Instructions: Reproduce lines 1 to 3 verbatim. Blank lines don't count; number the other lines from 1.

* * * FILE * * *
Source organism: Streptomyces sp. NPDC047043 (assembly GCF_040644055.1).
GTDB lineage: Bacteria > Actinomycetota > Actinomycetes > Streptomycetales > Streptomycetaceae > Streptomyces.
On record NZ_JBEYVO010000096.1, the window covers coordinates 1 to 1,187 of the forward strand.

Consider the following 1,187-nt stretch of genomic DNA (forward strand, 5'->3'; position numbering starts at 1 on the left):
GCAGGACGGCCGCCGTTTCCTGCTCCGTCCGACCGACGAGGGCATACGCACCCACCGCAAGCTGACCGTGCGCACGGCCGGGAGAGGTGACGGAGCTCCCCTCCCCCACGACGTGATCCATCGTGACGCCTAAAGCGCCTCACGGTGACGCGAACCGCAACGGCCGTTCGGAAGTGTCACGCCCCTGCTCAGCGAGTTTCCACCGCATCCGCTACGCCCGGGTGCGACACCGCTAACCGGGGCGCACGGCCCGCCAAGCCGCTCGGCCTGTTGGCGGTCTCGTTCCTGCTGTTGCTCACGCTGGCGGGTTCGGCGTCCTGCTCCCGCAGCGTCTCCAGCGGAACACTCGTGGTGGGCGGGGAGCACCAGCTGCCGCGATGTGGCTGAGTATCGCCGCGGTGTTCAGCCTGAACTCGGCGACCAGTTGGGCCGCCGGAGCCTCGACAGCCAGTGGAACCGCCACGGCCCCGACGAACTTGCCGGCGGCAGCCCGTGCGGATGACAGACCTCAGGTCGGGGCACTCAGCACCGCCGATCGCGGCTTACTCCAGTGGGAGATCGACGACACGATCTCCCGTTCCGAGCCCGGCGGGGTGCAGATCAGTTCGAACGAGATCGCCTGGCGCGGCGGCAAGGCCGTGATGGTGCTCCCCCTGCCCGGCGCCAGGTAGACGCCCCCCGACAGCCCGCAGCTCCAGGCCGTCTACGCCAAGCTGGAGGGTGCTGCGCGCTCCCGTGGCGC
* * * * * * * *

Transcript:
Source organism: Streptomyces sp. NPDC047043 (assembly GCF_040644055.1).
GTDB lineage: Bacteria > Actinomycetota > Actinomycetes > Streptomycetales > Streptomycetaceae > Streptomyces.
On record NZ_JBEYVO010000096.1, the window covers coordinates 1 to 1,187 of the forward strand.